By | September 9, 2016

Amphibians are animals that spend their lives partly in water and partly on land. They evolved from fish about 370 million years ago as fins slowly turned into fully formed legs that allowed them to walk on land.
Amphibians were the first four-legged animals (“tetrapods”) and the ancestors of all four-legged animals alive today, from frogs and mice to elephants and humans.


Key features
■ Four limbs with wrist and elbow joints
■ Distinct fingers and toes
■ Eggs laid in water
■ Fishlike larvae (babies)

Amphibians evolved from fish during the Devonian Period, 370–400 million years ago.

Ichthyostega (ICK-thee-oh-STAY-gah)


Ichthyostega skeleton

When: 370 million years ago (Late Devonian)

Fossil location: Greenland

Habitat: Shallow northern seas

Length: About 5 ft (1.5 m)

Ichthyostega’s head, body, and tail fin were like those of a fish, but it had webbed feet like a frog’s. It used lungs to breathe on land and had strong shoulder muscles that supported its weight out of water and helped it to crawl around. It hunted for fish and other prey in shallow pools.

Seymouria (see-MORE-ee-ah)


Seymouria fossil

When: 290 million years ago (Early Permian)

Fossil location: USA, Germany

Habitat: Swamps of N. America and western Europe

Length: About 2 ft (60 cm)

For many years Seymouria was believed to have been an early reptile because it had sturdy legs and was well suited to life on land. However, scientists discovered that a close relative of Seymouria had external gills in early life, like a tadpole, which suggests Seymouria did too. Although adults lived on land, youngsters probably lived entirely in water. The adult males had thick skulls that may have been used to butt rivals in mating contests.

Phlegethontia (FLEH-geh-THON-tee-ah)


When: 300 million years ago (Late Carboniferous to Early Permian)

Fossil location: USA, Czech Republic

Habitat: Swamps of N. America and western Europe

Length: About 3 ft (0.9 m)

Phlegethontia belonged to a group of amphibians that had evolved snakelike bodies and lost their legs. It had rows of small, spiked teeth similar to those found in some nonvenomous snakes.

Microbrachis (MY-crow-BRACK-iss)


When: 300 million years ago (Early Permian)

Fossil location: Czech Republic

Habitat: Swamps of eastern Europe

Length: Almost 6 in (15 cm)

Microbrachis looked like a tiny salamander with puny limbs. It had gills for breathing in water and probably swam like a fish, propelling itself forward by swishing its flattened tail from side to side. It\ seems to have spent most of its time in swamps, rivers, lakes, and ponds, where it hunted for prey such as small fish and shrimp.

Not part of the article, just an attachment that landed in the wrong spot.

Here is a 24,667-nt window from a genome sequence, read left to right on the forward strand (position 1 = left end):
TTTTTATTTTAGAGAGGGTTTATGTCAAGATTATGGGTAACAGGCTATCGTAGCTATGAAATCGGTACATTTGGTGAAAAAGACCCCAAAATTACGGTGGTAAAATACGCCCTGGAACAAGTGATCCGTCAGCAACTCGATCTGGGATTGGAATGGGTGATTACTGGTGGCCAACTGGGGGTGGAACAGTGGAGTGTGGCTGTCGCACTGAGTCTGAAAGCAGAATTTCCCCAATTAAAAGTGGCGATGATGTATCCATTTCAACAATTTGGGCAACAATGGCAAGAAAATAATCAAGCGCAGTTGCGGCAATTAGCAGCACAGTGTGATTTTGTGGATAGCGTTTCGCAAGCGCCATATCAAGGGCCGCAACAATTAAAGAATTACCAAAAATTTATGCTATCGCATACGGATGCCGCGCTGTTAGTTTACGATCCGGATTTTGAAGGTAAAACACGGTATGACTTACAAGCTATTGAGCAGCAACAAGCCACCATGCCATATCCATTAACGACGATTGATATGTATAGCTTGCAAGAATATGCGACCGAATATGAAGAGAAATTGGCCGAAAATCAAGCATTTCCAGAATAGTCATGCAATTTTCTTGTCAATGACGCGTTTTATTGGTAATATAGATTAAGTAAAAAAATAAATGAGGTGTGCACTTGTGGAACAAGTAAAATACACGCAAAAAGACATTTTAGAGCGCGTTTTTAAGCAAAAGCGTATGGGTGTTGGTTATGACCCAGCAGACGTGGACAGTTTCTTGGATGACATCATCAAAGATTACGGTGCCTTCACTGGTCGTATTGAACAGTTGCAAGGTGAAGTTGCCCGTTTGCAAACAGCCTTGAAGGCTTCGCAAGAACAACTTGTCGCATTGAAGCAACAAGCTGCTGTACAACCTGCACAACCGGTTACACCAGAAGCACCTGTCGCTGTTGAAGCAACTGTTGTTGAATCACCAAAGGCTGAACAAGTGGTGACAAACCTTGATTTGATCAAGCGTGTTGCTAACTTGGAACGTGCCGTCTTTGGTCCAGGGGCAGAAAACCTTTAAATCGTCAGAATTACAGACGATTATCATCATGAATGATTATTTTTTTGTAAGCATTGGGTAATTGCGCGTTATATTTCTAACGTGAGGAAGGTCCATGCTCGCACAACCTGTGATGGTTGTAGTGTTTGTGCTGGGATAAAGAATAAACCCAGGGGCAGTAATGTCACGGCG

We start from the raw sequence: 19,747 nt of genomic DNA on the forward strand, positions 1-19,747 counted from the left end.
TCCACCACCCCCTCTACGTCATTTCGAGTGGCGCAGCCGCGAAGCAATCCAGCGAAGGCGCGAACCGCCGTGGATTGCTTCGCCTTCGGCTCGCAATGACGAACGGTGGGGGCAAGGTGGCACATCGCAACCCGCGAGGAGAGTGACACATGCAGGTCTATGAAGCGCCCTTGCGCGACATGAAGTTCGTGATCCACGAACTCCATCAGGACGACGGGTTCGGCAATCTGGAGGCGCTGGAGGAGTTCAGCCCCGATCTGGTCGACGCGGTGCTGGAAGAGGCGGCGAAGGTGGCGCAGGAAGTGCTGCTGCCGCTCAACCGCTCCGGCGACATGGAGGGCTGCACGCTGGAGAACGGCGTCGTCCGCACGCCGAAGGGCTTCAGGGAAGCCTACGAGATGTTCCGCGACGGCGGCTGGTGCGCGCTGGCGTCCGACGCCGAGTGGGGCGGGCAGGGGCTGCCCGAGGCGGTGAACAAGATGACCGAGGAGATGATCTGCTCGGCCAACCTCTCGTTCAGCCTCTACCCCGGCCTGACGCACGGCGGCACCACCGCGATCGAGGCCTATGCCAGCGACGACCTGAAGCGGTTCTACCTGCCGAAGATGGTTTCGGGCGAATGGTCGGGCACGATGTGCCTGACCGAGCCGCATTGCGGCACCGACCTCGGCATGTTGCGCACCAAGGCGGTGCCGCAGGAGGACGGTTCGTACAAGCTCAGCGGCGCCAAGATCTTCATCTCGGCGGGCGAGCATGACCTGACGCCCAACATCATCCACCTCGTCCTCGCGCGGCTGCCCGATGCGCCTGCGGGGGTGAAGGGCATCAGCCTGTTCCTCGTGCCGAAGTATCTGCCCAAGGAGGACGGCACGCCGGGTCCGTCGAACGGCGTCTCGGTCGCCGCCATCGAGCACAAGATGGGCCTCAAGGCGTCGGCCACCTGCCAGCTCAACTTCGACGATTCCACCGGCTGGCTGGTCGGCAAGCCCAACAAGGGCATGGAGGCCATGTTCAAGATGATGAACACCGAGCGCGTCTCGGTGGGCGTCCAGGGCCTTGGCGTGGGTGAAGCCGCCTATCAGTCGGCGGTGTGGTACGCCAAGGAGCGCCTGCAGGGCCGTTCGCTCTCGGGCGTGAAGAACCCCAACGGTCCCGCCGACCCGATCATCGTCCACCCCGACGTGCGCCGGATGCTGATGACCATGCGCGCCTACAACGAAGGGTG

Eryops (EH-ree-ops)


Eryops fossil specimen in the National Museum of Natural History, Smithsonian Institution, Washington, DC, USA.

When: 295 million years ago (Early Permian)

Fossil location: N. America

Habitat: Swamps of N. America and western Europe

Length: About 6 ft (1.8 m)

One of the largest land animals of its time, Eryops looked like a fat crocodile. It had a long snout (its name means “drawn-out face”), and its huge, strong jaws were lined with sharp fangs. It couldn’t chew and so would have flung its head up and backward, tossing prey further into its mouth just as crocodiles and alligators do today. Eryops had sturdy limbs but moved slowly on land because of its bulky body and short legs.

Crassigyrinus (CRASS-ee-jih-RYE-nuss)


When: 350 million years ago (Early Carboniferous)

Fossil location: Scotland and USA

Habitat: Shallow waters of northern Europe

Length: About 5 ft (1.5 m)

This bizarre creature probably lived in water, since its tiny limbs would have made walking on land impossible. It was a large and powerful predator, with two rows of sharp teeth lining a huge mouth that it used to catch prey with a snapping motion. Large eyes suggest it could have hunted well in murky water, or perhaps at night.

Acanthostega (ah-CAN-tho-STAY-gah)


When: 365 million years ago (Late Devonian)

Fossil location: Greenland

Habitat: Northern rivers and swamps

Length: About 2 ft (0.6 m)

This is believed to have been the first tetrapod capable of briefly climbing out of water. It had lungs but also gills and is thought to have lived largely in shallow swamps. Unlike its fish relatives, Acanthostega had eight webbed digits on its forelimbs.




Leave a Reply

Your email address will not be published. Required fields are marked *